More Cases of Measles Confirmed

By EGP Staff Report

Local public health officials have confirmed 59 cases of measles in California residents since the end of December 2014, Dr. Ron Chapman, director of the California Department of Public Health (CDPH) and state health officer, announced Wednesday.

Across the state, the measles patients range in age from 11 months to 70 years old, according to state epidemiologist Gil Chavez. Six of the cases involve children less than a year old who are too young to get shots, he added.

One-quarter of the patients had to be hospitalized, Chavez said.

Cases connected to Disneyland have been confirmed in three Utah residents, two in Washington state, one in Oregon, one in Colorado and one in Mexico, Chavez said.

Chavez said the vast majority of the patients were never immunized with

vaccines that are considered 99 percent effective.

Unless it is an emergency, anyone who might have been exposed and is experiencing symptoms should first contact their local health care provider by phone “to prevent spread in doctor’s offices.” said Chapman, adding that vaccinations for the disease are still the best defense against its spread.

Forty-two of the confirmed cases have been directly linked to an initial exposure in December at Disneyland or Disney California Adventure Park in Anaheim, according to health officials.

Five of the cases involve Disney employees.

CDPH recommends that any patient with a measles compatible illness who has recently visited venues where international travelers congregate, such as theme parks, airports, etc., be considered to have a plausible exposure to measles.

Measles is a highly infectious and airborne disease, said health officials Wednesday. Fever, cough, runny nose and red eyes are usually the first sign, followed by a red rash a few days later. The rash usually first appears on the face before spreading downward to the rest of the body.

The measles-containing vaccine (MMR vaccine) is more than 99 percent effective and two doses are recommended.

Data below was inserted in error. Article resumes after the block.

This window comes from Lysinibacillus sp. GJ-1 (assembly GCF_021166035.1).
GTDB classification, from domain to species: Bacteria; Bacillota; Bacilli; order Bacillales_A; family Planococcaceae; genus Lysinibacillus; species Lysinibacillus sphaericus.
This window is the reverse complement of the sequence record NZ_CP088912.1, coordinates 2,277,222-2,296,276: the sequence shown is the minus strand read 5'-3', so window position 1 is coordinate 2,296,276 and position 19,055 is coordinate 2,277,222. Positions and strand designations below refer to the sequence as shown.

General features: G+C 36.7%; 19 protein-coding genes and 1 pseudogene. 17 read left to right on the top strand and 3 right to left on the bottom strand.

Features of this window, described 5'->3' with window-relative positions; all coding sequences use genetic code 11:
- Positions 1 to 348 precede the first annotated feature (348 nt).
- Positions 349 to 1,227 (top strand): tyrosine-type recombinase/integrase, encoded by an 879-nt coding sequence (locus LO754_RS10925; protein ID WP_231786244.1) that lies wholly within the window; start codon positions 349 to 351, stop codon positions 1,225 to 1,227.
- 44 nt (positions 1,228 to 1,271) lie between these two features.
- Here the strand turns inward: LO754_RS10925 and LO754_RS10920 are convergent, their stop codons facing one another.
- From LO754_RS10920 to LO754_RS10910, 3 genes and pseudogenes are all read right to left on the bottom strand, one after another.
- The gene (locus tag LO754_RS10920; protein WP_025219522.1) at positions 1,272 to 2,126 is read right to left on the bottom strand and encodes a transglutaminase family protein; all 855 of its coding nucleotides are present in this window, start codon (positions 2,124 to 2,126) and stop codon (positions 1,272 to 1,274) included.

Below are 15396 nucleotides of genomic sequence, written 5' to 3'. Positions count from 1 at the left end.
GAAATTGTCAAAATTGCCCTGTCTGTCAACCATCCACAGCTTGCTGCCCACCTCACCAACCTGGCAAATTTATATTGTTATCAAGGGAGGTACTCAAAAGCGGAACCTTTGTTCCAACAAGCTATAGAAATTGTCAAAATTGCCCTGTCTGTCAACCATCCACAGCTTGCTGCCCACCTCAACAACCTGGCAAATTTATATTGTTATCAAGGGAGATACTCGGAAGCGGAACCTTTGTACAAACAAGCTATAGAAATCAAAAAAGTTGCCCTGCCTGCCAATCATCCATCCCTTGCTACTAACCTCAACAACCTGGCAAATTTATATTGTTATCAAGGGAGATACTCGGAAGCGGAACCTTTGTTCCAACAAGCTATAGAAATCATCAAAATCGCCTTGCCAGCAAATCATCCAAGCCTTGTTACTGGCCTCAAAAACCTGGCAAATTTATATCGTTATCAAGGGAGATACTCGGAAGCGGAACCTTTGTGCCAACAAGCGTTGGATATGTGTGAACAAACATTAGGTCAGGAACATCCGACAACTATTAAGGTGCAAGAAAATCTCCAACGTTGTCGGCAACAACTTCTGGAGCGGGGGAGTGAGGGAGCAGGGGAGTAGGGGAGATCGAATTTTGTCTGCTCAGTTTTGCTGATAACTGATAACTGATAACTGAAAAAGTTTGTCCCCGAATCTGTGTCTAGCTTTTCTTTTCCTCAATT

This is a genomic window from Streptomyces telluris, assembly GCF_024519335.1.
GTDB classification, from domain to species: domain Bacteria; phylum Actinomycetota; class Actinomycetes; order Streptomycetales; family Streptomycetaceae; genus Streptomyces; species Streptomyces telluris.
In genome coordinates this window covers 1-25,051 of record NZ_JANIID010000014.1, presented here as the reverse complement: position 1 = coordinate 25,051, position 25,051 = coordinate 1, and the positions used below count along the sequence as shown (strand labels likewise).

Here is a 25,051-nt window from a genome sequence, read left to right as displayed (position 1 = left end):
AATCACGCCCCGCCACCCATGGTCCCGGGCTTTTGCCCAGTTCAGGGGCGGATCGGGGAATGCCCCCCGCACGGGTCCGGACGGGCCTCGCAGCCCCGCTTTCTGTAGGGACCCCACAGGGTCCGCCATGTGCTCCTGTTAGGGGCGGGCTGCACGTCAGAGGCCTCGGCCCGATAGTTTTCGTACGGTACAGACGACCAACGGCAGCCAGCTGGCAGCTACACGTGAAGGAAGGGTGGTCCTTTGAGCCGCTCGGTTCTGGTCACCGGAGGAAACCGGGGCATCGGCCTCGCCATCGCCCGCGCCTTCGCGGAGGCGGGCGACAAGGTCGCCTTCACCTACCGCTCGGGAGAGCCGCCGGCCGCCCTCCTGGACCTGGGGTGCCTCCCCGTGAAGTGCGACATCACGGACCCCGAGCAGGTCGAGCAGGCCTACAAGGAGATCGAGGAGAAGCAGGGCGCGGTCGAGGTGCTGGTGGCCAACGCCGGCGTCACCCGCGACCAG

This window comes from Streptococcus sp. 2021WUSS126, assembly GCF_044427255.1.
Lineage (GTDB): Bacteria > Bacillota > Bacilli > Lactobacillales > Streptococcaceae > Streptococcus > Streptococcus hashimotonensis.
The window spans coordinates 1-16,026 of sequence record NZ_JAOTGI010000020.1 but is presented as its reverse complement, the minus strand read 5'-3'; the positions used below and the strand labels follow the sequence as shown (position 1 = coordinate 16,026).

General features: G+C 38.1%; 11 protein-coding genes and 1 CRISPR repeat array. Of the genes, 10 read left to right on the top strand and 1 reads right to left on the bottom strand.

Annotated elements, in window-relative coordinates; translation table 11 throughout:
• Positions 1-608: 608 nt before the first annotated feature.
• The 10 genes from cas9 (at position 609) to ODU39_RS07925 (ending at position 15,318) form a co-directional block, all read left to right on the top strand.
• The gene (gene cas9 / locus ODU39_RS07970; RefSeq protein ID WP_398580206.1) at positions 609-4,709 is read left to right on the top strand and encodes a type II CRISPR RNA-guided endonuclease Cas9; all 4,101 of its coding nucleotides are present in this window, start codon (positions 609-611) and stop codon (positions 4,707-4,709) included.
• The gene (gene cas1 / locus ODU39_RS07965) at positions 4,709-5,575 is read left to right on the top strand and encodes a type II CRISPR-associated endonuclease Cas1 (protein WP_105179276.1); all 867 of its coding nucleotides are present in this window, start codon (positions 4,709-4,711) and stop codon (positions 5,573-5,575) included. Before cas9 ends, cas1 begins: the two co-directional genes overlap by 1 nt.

State and local health departments are investigating reports of additional possible cases, noting that  “secondary” cases are common with measles because persons can be infectious for a few days prior to developing symptoms and may feel well enough to be out and about potentially exposing others.

Measles has been largely eliminated in the United States since 2000, however, travelers to areas where measles circulates can bring measles back to the U.S. California has many international attractions and visitors come from many parts of the world. It is important for health care providers and the public to be aware that measles transmission can occur in California, and they can prevent transmission by receiving the MMR vaccine.

Patients in the most recent outbreak range in age from seven months to 70 years. Vaccination status is documented for 34 of the 59 cases. Of these 34, 28 were unvaccinated, one had received one dose and five had received two or more doses of MMR vaccine.

People who are unvaccinated should know that there is presently a risk for acquiring measles in California, advise state health officials.

More information about measles can be found on the CDPH website

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January 22, 2015  Copyright © 2012 Eastern Group Publications, Inc.


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